Fruit is a polarising topic on keto with a lot of debate with what is and is not allowed. The most common fruit referenced in keto are berries like strawberries, blueberries, raspberries, and blackberries which are low in carbohydrates and high in fiber and antioxidants. I talk more about fruit and keto here.

Building up to the big logs

lit bonfire in closeup photographyThese bad boys take the longest to get lit but can quite literally keep burning all night. They give you the most sustainable heat source for cooking and keeping toasty by the fire before bed.

In the food world we’re now talking about protein and your saturated and unsaturated fats.

Protein generally takes longer to digest than fats. When you consume protein-rich foods, such as meat, poultry, fish, eggs, or plant-based sources like beans and lentils, they undergo a complex process of digestion in the stomach and small intestine. Proteins are broken down into amino acids, which are then absorbed into the bloodstream to be utilised by the body for various functions, including muscle repair and growth.

Saturated fats take longer to digest compared to MCTs (our metaphorically medium sized sticks), which are rapidly absorbed and metabolised.

We’ve designed the No Spoons recipes to be forward in fats and proteins to help keep spoonies fueled for longer. A high protein, high fat diet also has many other health benefits that positively impact our pain and energy levels. For me it’s reduced the frequency and severity of my pain flares, and I’ve been able to significantly reduce the number of medications that I take daily.

Everyone is different. While I absolutely have lived the experience of specialists not being overly educated in the benefits of diet and/or keto for pain management, I do recommend speaking to your care team before making any significant changes to your diet or treatment plan. In saying that, I think everyone benefits from eating less processed foods, irrespective of the macro ratios you choose to eat food in.

Using the right fuel for your body

Are you still with me? Ok, so we’ve talked about the different types of fuel. But what happens when we use the wrong fuel. I’m going to switch analogies for a minute.

selective focus photo of red carThink about a high performance car, like a Ferrari. It is designed to run on high octane, extremely clean fuel.

If I was to put an ordinary unleaded petrol (low octane) in it, it would still run. But it would not run well and the engine’s performance is decreased reducing the horsepower and torque output. So it no broom-broom good.

Low octane fuel ignites at a lower temperatures than high octane fuel. So low octane fuel in a high performance car will cause premature ignition and cause knocking and pinging noises indicating inefficient combustion. Over time, this knocking and pinging will cause piston and cylinder damage in the engine. Read: extremely expensive repairs. And in some cases, bye bye engine assuming it hasn’t already gone bang.

Highly processed foods have a scarily similar impact on our bodies as low octane fuel would have on a Ferrari. One thing I strongly believe that is universal to any way of eating is that processed foods are making us sicker and sicker.

Processed foods are typically high in carbohydrates and primarily various forms of sugars. They also tend to strip away a lot of the beneficial nutrients and substitute lower-quality ingredients to provide flavour and desirable textures. It also makes food cheaper to manufacture.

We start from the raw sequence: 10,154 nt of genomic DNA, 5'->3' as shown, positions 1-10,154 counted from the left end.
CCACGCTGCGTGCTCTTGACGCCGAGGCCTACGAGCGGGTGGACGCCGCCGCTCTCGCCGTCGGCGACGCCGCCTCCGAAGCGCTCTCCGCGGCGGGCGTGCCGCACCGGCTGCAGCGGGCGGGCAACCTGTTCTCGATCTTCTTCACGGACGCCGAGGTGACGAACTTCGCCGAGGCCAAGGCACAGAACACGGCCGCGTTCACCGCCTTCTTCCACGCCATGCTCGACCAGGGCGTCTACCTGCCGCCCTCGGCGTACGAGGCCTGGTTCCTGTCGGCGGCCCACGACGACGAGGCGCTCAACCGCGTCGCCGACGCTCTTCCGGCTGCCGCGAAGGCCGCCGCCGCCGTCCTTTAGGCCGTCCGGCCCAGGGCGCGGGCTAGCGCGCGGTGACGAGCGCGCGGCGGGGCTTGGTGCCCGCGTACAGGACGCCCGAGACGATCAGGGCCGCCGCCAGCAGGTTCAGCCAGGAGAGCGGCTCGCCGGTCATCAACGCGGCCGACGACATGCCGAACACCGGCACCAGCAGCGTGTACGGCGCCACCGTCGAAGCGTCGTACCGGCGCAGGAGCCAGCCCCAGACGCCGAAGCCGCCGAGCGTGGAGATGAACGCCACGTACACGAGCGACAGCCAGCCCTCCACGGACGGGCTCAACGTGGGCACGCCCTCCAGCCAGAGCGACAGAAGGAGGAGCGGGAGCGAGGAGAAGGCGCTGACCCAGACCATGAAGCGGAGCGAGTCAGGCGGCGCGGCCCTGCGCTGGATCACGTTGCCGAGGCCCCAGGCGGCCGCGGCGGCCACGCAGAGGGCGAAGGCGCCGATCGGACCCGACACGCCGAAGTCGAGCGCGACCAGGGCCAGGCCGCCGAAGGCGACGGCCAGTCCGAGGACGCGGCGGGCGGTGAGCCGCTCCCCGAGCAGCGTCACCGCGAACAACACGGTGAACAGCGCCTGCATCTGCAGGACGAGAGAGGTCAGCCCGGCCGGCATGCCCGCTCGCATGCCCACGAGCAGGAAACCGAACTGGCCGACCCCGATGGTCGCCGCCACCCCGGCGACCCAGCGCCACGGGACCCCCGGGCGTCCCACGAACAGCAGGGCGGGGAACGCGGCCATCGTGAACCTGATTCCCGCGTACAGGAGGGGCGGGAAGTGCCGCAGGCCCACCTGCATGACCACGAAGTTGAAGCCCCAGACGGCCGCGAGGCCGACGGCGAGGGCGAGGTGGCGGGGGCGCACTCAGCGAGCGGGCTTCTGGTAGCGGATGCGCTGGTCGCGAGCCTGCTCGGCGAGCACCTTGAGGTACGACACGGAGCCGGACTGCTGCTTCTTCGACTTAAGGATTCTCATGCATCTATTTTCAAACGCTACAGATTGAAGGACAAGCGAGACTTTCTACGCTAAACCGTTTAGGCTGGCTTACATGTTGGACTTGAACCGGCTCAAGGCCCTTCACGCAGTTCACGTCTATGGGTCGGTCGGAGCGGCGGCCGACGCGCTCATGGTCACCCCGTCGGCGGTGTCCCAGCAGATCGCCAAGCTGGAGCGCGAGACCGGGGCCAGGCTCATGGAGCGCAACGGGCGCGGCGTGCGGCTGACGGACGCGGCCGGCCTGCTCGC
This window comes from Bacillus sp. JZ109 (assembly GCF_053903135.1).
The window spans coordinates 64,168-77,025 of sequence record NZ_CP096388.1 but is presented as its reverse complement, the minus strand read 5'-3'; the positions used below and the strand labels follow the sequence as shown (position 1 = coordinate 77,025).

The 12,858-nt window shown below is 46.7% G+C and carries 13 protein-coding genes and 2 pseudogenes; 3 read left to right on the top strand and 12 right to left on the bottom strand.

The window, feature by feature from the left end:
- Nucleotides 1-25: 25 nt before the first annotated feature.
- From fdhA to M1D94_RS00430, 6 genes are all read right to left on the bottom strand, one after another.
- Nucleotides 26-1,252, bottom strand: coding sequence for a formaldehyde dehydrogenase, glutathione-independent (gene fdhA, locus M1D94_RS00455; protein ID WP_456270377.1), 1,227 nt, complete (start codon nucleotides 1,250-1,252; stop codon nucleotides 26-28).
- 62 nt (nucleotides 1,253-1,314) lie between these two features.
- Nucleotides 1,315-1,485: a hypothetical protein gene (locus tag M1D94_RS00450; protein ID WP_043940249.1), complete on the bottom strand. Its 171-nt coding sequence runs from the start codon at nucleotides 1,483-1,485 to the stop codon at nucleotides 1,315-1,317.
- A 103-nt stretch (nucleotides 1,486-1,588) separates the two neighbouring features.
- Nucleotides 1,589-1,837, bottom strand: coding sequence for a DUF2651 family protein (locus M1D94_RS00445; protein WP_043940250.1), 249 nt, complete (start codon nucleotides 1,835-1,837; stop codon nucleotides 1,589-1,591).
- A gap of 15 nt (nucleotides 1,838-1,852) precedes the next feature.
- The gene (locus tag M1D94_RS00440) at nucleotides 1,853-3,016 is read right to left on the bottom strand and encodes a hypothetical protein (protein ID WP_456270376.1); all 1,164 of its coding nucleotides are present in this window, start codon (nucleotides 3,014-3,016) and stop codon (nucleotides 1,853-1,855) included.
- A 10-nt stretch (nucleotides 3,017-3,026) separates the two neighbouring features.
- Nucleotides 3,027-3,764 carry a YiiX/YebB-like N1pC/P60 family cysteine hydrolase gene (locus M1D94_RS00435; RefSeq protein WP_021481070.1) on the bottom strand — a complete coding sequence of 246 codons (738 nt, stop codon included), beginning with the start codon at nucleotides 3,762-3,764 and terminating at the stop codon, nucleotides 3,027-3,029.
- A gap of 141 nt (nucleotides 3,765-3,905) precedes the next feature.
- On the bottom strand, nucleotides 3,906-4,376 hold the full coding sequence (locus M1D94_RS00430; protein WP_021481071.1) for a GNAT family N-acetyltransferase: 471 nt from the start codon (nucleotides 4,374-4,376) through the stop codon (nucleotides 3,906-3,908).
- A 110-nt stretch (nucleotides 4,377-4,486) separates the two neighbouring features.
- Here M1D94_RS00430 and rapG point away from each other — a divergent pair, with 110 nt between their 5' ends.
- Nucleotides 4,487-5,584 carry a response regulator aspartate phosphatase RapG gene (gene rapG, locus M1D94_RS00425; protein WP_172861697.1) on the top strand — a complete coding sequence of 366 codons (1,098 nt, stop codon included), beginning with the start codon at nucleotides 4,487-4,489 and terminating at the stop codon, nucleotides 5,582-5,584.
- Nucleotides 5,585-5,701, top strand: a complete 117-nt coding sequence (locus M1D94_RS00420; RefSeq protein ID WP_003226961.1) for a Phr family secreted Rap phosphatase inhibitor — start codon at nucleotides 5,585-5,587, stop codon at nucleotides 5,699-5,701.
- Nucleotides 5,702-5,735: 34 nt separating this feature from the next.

We can see the rapid health regression from one generation to another and the massive rise in Type 2 diabetes and other metabolic diseases. Type 2 diabetes is primarily a lifestyle disease caused by diet, exercise, and obesity. This is in part all the additives and preservatives and how our foods are farmed on mass, pasturised, processed and manufactured, amongst other factors.

Those same additives and preservatives also have inflammatory impact for spoonies. Essentially, making our pain worse and threatens our limited energy stores.

What is the right type of fuel

The very short answer is whole foods that are not processed, sprayed or pumped full of supplements. But lets be perfectly pragmatic for a moment.

Totally eliminating processed foods in this day and age is impossible. Short of making everything yourself, from scratch, growing your own vegetables etc which is not practical or economic. I absolutely admire the homesetter movement and people who do manage it. As a spoonie, the sheer volume of spoons that would take makes it impossible. Hell, I routinely kill my potted herbs on my kitchen bench. I can’t imagine doing anything like that on any larger scale.

Here’s what we can do: make educated decisions about what we eat.

  • Prioritise your fats and protein: as a spoonie, using the right type of fuels makes an amazing amount of difference to pain levels and energy.
  • Eat as many whole foods as possible: whether its fresh or frozen vegetables, it doesn’t matter. Frozen veg can have a higher nutrient content then some fresh veg.
  • Buying take-away: opt for things that aren’t marinated, deep fried or heavily covered in sauces. This will help reduce the amount of trans fats, inflammatory oils and added sugar.
  • Packaged foods: If there’s a huge amount of numbers or ingredients that don’t sound like simple food names on the label, put it back.

Don’t let perfection be the enemy of progress

Make what you can at home. Use clean, prepared foods to reduce cooking time (our recipes are based a lot on this principle for this reason).

Build a freezer stash for days you can’t cook. This could be bulk cook up from our freezer friendly recipes or bought pre-made meals.

While home cooking is ideal because you know what is in your food, it shouldn’t be at the expense of your spoons. Pain and appetite often go hand-in-hand, but continually skipping meals because of pain, can actually have you chasing pain. Remember, choosing cleaner take away options and having a meal is better than skipping eating altogether.

Transitioning to keto and low carb eating can be a huge shift for some people. Start simple. Look at one thing you can start to do differently. For some people that might be reducing sugar by swapping to a sugar-free soft drink. For others it may be swapping to a low carb bread. It can even be as simple as making sure you’re eating one solid meal a day even though your pain levels feel unbearably high (preferably nutrient dense).

It absolutely does not need to be an all or nothing event. Even small changes to our eating habits can have a positive impact on our pain, our energy and our health. The important thing is to start.

Disclaimer: No Spoons to Cook is based on our own experience and research, and what we know works best for us. It is not medical advice. Our recipes focus on low inflammatory ingredients, whole foods and are founded in ketogenic and low carb ways of eating. We encourage spoonies to stay curious, ask questions, do your own research, listen to your body and to work with a Registered Dietitian or Medical Professional when appropriate to tailor your nutritional needs to support your care plan and goals.